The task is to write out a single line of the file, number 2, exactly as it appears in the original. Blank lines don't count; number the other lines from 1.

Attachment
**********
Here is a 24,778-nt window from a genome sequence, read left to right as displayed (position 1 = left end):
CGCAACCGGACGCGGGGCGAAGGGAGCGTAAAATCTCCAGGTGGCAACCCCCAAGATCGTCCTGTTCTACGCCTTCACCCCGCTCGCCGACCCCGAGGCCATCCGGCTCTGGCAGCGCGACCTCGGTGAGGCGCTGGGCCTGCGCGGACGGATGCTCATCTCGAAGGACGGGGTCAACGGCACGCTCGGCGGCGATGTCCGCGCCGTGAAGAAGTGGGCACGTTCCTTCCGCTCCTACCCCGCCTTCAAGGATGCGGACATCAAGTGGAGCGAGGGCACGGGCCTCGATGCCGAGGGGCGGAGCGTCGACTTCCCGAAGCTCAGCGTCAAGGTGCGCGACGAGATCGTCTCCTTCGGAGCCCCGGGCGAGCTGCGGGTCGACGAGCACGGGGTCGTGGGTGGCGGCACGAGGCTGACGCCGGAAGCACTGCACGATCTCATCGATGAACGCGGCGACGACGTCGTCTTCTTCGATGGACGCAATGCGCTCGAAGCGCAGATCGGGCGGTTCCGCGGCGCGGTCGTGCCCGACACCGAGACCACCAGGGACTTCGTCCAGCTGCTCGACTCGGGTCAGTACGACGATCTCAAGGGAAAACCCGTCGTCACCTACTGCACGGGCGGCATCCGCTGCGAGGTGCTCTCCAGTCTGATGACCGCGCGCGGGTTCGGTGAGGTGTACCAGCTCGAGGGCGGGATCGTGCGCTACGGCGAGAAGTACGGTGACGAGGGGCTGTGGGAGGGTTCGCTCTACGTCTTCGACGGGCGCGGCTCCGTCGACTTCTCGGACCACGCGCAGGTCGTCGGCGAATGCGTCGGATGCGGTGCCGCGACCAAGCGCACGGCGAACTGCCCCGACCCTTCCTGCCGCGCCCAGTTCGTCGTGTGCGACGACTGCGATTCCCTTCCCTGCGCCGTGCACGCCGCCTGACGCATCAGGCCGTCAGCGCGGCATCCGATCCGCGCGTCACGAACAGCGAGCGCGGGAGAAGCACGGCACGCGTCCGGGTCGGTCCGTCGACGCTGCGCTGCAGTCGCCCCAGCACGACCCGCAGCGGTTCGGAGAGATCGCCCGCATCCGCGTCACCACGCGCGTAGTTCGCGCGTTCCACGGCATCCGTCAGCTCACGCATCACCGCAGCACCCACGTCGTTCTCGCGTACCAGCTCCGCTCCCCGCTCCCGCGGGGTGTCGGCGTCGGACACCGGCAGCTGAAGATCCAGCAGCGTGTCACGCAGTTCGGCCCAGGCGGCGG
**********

CGCAACCGGACGCGGGGCGAAGGGAGCGTAAAATCTCCAGGTGGCAACCCCCAAGATCGTCCTGTTCTACGCCTTCACCCCGCTCGCCGACCCCGAGGCCATCCGGCTCTGGCAGCGCGACCTCGGTGAGGCGCTGGGCCTGCGCGGACGGATGCTCATCTCGAAGGACGGGGTCAACGGCACGCTCGGCGGCGATGTCCGCGCCGTGAAGAAGTGGGCACGTTCCTTCCGCTCCTACCCCGCCTTCAAGGATGCGGACATCAAGTGGAGCGAGGGCACGGGCCTCGATGCCGAGGGGCGGAGCGTCGACTTCCCGAAGCTCAGCGTCAAGGTGCGCGACGAGATCGTCTCCTTCGGAGCCCCGGGCGAGCTGCGGGTCGACGAGCACGGGGTCGTGGGTGGCGGCACGAGGCTGACGCCGGAAGCACTGCACGATCTCATCGATGAACGCGGCGACGACGTCGTCTTCTTCGATGGACGCAATGCGCTCGAAGCGCAGATCGGGCGGTTCCGCGGCGCGGTCGTGCCCGACACCGAGACCACCAGGGACTTCGTCCAGCTGCTCGACTCGGGTCAGTACGACGATCTCAAGGGAAAACCCGTCGTCACCTACTGCACGGGCGGCATCCGCTGCGAGGTGCTCTCCAGTCTGATGACCGCGCGCGGGTTCGGTGAGGTGTACCAGCTCGAGGGCGGGATCGTGCGCTACGGCGAGAAGTACGGTGACGAGGGGCTGTGGGAGGGTTCGCTCTACGTCTTCGACGGGCGCGGCTCCGTCGACTTCTCGGACCACGCGCAGGTCGTCGGCGAATGCGTCGGATGCGGTGCCGCGACCAAGCGCACGGCGAACTGCCCCGACCCTTCCTGCCGCGCCCAGTTCGTCGTGTGCGACGACTGCGATTCCCTTCCCTGCGCCGTGCACGCCGCCTGACGCATCAGGCCGTCAGCGCGGCATCCGATCCGCGCGTCACGAACAGCGAGCGCGGGAGAAGCACGGCACGCGTCCGGGTCGGTCCGTCGACGCTGCGCTGCAGTCGCCCCAGCACGACCCGCAGCGGTTCGGAGAGATCGCCCGCATCCGCGTCACCACGCGCGTAGTTCGCGCGTTCCACGGCATCCGTCAGCTCACGCATCACCGCAGCACCCACGTCGTTCTCGCGTACCAGCTCCGCTCCCCGCTCCCGCGGGGTGTCGGCGTCGGACACCGGCAGCTGAAGATCCAGCAGCGTGTCACGCAGTTCGGCCCAGGCGGCGG